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Crime (International Co-operation) Act 2003

Chapter 3: Hearing Evidence through Television Links or by Telephone
Section 29: Hearing witnesses abroad through television links

87.Article 10 of the MLAC permits the hearing of witnesses by video link where it is neither possible nor desirable for the witness to travel from his Member State to that where his evidence is required.

88.Outgoing requests from the UK are currently covered by the provisions contained in section 32 of the Criminal Justice Act 1988, and section 273 of the Criminal Procedure (Scotland) Act 1995, which allow the use of video links in limited circumstances. The Act does not change the current position on the types of case when video links can be used to import evidence into UK court proceedings, although the section makes provision for the Secretary of State (or, in relation to Scotland, the Scottish Ministers) to extend this provision to other types of criminal proceedings in the future.

Section 30: Hearing witnesses in the UK through television links

89.This section introduces arrangements so that, for the first time, courts can take video evidence of witnesses for transmission abroad. All requests will be sent to the Secretary of State, (or, in Scotland, the Lord Advocate), who will then nominate a court where the hearing will take place. The proceedings will be subject to section 1 of the Perjury Act 1911, (in Northern Ireland, Article 3 of the Perjury (Northern Ireland) Order 1979, and, in Scotland, sections 44 to 46 of the Criminal Law (Consolidation) (Scotland) Act 1995 or any matter pertaining to the common law crime of perjury), and the rules on contempt of court will apply to the hearing. Although the hearing will not be a UK court proceeding, states must (in accordance with Article 10(8) of the MLAC), be able to deal with witnesses who refuse to testify or do not testify according to the truth under their domestic law.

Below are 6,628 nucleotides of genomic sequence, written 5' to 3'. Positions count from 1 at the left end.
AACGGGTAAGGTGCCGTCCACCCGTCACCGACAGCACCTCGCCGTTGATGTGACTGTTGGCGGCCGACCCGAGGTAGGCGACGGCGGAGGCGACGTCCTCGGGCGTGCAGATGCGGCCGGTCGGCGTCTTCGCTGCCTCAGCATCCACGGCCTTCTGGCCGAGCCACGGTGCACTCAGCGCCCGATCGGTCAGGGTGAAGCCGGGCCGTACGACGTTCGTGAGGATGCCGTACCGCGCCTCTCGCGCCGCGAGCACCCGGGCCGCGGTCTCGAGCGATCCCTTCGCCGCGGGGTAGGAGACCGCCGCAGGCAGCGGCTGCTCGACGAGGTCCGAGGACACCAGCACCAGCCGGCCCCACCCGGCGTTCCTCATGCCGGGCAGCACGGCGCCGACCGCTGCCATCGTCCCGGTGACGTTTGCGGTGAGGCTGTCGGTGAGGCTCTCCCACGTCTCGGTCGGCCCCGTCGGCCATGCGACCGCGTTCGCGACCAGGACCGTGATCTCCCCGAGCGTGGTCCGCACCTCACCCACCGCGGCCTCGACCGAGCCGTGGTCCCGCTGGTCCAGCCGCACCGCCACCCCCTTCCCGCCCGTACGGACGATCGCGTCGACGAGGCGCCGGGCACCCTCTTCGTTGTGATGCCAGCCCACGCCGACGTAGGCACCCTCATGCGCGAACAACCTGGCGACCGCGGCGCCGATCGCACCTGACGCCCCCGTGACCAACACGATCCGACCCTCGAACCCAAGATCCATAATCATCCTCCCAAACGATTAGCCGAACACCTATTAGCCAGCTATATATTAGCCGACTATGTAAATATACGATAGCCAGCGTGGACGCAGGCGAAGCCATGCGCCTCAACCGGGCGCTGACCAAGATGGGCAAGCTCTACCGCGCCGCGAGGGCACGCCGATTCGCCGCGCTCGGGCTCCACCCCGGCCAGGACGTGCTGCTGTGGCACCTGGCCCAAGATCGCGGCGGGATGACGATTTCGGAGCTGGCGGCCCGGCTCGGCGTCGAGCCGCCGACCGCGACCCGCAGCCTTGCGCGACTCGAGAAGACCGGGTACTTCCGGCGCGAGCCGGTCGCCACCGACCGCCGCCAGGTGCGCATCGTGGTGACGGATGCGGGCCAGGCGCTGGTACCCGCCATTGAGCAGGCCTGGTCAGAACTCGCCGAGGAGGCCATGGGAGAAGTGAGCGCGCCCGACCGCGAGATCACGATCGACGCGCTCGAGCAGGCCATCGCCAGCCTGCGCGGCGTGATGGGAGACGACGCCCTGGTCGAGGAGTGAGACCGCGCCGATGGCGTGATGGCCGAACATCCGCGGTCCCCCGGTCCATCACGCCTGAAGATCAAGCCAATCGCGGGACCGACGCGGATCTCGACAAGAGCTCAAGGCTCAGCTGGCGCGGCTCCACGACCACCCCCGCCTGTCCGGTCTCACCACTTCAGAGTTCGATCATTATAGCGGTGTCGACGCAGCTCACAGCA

90.Subsection (6) makes reference to Schedule 2 to the Act which makes provision on procedural matters such as securing attendance of witnesses, the conduct of the hearing, and witness privilege. The domestic court must ensure that it protects the rights and privileges of the witness (such as the privilege against self-incrimination) and is to intervene where necessary to safeguard the rights of the witness. Translation must be available for the benefit of the court as well as the witness.

Section 31: Hearing witnesses in the UK by telephone

91.Article 11 of the MLAC allows for courts to hear witnesses or experts by telephone within the scope of national law. This section allows the UK to respond to requests for assistance in arranging telephone hearings at the request of a participating country. All requests will be sent to the Secretary of State, (in Scotland, the Lord Advocate) who will then nominate a court where the hearing will take place. Unlike the provisions concerning evidence by television link, the witness or expert has to give his consent, in accordance with Article 11(2) of the MLAC, and subsection (3) provides that a request for a person to give evidence in this way must state that the witness is willing to give evidence. There is, therefore, no power to compel witnesses to attend the hearing. As with section 30, proceedings will be subject to the law on perjury, and the rules on contempt of court will apply to the hearing, but, except for these limited purposes, the evidence given before the nominated court is not to be treated as evidence given in UK proceedings. Some countries find telephone hearings a useful means of taking routine statements from key witnesses. As UK law does not provide any scope for evidence to be heard in this way there is no provision made here for outgoing requests.

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